I recently picked up a new class at the YMCA. It’s at 9:15 am, which is a different time slot than I’m used to, allowing me to meet new members of our community. I started my class off as usual—introducing myself and asking if there were any new riders in the room. They quickly let me know they were all regulars, so I gave my typical spiel: “I don’t give gear numbers. Instead, I’m going to explain to you what the terrain feels like and it’s up to you to increase or decrease your resistance (gears) to get you there. Most of all, listen to your body—do what feels right for you and only you.” Then I rolled into the ride profile. It was a strength ride and we would be climbing. (Note: We have Keiser bikes with numbered gears.)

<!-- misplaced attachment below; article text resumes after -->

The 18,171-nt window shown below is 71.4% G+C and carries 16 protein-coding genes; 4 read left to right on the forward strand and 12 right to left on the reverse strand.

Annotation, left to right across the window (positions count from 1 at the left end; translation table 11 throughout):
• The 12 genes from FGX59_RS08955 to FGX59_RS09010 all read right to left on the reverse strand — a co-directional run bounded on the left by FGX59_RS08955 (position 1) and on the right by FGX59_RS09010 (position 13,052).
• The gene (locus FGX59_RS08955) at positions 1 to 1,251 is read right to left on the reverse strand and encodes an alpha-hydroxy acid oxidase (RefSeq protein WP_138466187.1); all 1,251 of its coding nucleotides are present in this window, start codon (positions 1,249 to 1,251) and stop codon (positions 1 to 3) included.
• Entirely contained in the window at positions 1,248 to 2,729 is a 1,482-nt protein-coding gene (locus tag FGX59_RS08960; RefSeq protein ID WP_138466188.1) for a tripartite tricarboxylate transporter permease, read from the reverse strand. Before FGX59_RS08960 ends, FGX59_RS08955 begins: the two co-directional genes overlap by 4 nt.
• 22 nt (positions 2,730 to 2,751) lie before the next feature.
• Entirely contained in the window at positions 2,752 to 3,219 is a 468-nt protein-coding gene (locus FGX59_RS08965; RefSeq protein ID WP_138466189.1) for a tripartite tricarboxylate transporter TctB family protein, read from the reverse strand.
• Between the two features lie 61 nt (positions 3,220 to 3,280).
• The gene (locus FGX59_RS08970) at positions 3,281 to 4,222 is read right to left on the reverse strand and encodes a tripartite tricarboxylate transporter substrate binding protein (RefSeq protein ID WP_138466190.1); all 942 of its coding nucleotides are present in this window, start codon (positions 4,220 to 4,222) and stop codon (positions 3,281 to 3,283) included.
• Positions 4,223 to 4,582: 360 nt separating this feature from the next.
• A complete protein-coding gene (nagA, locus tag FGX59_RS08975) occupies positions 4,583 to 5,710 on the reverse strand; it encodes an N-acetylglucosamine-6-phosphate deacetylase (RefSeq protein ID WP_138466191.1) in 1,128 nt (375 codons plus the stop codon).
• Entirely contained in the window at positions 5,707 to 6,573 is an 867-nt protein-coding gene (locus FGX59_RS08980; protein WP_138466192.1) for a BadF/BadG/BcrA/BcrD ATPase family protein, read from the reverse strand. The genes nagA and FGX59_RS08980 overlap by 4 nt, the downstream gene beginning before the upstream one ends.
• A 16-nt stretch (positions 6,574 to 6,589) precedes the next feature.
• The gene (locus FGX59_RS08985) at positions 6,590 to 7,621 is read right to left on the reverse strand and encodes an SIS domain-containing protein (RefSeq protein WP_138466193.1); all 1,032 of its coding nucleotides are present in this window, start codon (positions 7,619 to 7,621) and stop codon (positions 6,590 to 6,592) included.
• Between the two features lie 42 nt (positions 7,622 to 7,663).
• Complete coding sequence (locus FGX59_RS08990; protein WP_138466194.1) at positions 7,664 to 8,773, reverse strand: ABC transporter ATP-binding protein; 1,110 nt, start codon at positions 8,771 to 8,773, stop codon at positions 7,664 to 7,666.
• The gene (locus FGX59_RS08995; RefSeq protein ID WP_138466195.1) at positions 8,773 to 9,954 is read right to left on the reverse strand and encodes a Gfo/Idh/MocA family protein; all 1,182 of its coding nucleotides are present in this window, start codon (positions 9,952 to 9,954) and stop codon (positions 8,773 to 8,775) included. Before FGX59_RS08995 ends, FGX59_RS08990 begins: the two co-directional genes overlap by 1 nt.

Halfway through class I saw a woman, Julie, grinding hard despite my asking for moderate intensity. I got off my bike, approached her, and asked her to ease up on the intensity and try to smooth out her pedal stroke.
Can’t tell you how many times I’ve had riders show up in my class and tell me, “No, I’m all set…I’ve ridden before” then set their bikes to ridiculously low seat heights. Best tool to help “nudge” those folks (without embarrassing them) is to pull out my trusty $6 goniometer and asking them if they’d mind me taking a few scientific measurements to make sure that they can MAXIMIZE their workout. It’s hard to say no to that kind of logic…